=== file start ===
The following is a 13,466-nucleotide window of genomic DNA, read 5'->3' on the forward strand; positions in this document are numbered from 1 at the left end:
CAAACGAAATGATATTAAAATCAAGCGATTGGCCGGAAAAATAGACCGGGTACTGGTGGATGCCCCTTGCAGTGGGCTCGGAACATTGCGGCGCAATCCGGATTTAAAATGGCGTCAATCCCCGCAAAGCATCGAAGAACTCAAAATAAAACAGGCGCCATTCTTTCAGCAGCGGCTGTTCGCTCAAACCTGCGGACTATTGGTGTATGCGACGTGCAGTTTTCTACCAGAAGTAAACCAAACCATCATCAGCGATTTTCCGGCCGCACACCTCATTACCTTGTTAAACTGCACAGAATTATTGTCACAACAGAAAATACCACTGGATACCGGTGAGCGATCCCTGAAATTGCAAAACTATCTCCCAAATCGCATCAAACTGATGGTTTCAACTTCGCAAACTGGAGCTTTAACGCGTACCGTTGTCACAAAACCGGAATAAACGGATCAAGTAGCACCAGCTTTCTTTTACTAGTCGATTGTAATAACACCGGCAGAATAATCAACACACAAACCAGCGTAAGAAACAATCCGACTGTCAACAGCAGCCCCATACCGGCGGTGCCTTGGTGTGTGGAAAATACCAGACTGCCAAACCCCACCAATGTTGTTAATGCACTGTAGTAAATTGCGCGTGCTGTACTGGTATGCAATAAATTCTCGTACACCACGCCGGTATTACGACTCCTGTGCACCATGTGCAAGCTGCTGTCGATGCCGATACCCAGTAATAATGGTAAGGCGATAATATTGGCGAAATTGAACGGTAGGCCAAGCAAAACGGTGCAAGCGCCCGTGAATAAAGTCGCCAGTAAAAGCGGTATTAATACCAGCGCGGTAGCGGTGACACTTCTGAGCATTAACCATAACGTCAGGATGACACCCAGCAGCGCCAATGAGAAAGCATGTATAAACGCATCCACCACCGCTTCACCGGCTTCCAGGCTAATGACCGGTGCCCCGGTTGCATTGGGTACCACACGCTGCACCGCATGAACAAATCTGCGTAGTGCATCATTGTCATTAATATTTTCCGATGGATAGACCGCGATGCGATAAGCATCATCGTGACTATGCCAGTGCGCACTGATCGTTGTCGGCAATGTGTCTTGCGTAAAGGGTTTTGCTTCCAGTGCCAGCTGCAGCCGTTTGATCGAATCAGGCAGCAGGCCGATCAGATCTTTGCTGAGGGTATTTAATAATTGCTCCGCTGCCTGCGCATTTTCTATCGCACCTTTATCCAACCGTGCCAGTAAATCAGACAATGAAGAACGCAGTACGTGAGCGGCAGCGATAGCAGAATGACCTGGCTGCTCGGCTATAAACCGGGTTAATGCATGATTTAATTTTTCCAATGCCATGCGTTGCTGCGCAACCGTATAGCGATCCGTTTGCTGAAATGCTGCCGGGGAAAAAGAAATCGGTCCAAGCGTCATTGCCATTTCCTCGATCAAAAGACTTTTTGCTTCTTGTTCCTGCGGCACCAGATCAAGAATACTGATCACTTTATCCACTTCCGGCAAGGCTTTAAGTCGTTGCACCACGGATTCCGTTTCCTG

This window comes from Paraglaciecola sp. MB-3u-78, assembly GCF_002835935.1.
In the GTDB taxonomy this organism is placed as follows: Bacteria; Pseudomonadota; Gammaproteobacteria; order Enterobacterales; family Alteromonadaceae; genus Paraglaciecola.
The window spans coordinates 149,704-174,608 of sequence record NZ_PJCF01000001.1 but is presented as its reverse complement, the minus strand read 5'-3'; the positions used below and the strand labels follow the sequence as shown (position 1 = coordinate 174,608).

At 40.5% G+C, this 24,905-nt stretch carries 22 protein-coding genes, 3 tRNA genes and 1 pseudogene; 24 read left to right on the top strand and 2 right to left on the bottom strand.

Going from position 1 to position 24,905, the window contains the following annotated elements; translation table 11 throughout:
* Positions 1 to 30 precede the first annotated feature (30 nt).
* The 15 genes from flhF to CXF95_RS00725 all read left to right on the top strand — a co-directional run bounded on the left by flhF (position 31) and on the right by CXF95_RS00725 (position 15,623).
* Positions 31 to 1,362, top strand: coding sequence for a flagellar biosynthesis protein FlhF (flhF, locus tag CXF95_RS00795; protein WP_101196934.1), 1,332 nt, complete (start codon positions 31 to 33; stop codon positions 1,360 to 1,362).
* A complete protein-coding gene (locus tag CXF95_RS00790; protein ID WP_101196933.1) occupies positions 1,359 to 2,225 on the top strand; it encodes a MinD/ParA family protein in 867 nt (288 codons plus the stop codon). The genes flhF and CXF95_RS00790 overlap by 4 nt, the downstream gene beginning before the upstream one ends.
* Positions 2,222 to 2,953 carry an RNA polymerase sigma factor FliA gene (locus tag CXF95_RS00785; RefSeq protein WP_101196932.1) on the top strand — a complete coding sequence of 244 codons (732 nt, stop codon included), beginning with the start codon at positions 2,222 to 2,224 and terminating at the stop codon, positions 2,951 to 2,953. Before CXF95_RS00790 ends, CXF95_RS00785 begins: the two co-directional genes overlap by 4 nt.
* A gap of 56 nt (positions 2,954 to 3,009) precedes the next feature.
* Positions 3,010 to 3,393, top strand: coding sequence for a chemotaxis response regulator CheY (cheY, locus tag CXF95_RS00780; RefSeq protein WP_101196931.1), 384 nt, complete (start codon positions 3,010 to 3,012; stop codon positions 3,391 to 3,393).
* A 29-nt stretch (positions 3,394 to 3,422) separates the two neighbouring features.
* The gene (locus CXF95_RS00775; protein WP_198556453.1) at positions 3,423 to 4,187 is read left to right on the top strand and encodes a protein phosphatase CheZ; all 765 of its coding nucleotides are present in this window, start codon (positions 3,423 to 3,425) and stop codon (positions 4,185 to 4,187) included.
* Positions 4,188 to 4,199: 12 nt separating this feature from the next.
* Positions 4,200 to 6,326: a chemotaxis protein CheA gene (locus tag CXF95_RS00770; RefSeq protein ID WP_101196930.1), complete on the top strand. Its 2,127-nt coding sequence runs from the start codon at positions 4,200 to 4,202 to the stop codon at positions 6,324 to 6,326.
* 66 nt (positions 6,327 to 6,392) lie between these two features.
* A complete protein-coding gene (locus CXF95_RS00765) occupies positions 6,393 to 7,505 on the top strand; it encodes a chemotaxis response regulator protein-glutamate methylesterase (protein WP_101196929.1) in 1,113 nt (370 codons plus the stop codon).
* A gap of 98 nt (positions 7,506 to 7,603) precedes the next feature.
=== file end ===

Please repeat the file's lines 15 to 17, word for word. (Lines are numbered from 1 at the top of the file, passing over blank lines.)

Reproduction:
* A 29-nt stretch (positions 3,394 to 3,422) separates the two neighbouring features.
* The gene (locus CXF95_RS00775; protein WP_198556453.1) at positions 3,423 to 4,187 is read left to right on the top strand and encodes a protein phosphatase CheZ; all 765 of its coding nucleotides are present in this window, start codon (positions 3,423 to 3,425) and stop codon (positions 4,185 to 4,187) included.
* Positions 4,188 to 4,199: 12 nt separating this feature from the next.